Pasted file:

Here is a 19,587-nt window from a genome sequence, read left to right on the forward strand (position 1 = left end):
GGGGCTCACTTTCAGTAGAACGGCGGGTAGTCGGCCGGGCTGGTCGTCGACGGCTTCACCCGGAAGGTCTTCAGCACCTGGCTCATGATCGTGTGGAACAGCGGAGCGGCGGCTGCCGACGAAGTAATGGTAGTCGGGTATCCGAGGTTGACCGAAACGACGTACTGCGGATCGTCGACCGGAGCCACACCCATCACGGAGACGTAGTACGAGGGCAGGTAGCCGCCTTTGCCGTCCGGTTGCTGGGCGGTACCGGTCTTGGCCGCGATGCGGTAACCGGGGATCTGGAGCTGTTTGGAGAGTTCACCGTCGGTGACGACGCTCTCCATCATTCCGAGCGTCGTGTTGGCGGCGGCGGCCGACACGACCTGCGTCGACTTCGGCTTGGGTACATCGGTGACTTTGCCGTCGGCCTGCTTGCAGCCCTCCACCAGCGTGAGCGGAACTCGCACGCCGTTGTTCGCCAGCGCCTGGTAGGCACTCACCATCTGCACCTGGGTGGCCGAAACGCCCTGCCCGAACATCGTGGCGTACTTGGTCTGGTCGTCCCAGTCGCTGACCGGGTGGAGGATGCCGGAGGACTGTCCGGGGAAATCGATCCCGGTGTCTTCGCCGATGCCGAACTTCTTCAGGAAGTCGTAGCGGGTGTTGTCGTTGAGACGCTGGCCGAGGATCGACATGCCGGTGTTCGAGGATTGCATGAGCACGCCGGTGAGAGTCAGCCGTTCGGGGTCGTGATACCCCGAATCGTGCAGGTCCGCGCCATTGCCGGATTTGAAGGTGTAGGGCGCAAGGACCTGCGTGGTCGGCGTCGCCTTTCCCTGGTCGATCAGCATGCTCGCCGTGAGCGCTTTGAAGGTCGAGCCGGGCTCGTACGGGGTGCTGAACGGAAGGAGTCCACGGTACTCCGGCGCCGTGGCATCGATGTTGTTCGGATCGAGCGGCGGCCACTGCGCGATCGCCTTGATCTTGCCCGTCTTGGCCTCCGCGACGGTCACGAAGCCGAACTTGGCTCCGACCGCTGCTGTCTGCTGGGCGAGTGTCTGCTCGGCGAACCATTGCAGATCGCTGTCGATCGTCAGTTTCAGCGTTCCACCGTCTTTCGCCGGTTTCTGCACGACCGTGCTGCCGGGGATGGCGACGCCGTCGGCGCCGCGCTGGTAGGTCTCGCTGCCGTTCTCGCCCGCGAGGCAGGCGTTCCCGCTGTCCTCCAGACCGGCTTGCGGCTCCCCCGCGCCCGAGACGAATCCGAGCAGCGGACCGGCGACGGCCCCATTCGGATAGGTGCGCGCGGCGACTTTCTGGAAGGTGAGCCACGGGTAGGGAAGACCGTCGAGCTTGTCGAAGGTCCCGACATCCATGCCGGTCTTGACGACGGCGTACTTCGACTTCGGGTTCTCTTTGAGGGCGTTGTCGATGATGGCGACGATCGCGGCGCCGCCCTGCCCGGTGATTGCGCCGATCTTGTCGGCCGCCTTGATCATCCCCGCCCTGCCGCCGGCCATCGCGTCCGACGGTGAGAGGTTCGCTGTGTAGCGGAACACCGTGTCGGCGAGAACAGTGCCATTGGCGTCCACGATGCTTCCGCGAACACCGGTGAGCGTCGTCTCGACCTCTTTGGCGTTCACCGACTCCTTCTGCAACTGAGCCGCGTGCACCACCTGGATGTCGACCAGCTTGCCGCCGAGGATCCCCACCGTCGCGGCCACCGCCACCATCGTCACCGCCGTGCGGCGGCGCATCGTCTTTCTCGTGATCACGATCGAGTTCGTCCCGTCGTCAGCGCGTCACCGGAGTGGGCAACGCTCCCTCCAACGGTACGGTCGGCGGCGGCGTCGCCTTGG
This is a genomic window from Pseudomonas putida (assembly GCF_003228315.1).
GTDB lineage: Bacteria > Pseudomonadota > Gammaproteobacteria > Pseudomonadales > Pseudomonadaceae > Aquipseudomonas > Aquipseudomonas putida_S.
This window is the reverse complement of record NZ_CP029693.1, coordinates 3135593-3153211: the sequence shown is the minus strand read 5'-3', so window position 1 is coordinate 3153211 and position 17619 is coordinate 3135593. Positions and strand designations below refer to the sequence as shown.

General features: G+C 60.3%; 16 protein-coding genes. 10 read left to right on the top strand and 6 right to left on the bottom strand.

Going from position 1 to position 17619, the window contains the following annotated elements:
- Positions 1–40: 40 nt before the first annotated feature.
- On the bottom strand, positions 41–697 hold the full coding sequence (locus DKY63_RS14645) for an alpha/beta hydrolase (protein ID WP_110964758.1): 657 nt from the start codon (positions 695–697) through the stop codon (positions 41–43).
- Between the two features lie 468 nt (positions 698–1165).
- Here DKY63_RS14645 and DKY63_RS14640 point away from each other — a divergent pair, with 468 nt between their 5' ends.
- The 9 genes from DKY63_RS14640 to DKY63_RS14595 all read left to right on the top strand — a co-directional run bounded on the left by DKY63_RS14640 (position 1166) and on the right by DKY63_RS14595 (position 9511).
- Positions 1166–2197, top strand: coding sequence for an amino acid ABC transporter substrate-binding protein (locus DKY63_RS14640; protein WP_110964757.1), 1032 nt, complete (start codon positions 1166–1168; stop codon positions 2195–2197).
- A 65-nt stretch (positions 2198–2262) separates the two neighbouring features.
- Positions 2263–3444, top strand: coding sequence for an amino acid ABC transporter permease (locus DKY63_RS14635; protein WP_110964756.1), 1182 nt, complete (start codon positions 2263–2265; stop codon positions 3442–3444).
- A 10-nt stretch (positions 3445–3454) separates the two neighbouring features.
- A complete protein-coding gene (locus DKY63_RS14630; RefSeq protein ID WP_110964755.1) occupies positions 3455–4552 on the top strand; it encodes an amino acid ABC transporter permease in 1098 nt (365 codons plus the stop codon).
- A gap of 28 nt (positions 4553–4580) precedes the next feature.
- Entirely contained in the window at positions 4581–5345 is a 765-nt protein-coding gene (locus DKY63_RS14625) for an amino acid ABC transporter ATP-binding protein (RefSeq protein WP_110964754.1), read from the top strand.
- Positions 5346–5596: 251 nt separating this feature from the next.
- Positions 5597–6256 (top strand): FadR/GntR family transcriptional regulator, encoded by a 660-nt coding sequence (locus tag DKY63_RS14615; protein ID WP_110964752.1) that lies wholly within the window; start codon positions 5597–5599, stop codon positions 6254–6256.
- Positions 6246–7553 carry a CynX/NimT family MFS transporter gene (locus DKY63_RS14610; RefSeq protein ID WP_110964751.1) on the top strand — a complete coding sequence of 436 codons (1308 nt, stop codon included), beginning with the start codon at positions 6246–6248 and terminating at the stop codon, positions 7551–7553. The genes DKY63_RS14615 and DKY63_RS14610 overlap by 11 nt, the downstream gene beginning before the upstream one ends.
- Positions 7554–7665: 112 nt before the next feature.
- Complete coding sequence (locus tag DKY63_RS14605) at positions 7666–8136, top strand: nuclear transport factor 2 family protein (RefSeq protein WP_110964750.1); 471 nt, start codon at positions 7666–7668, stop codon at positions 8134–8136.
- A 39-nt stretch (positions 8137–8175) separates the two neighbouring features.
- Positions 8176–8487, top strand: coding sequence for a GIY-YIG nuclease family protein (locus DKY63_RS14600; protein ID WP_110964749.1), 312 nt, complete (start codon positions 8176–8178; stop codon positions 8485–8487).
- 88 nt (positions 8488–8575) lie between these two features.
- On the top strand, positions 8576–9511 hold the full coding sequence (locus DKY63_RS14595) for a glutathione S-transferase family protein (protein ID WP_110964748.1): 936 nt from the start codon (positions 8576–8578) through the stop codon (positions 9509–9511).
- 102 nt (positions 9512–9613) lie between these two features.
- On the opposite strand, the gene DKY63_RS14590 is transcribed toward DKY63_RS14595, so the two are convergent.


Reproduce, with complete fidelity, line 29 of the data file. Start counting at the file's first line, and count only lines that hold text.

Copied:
- 102 nt (positions 9512–9613) lie between these two features.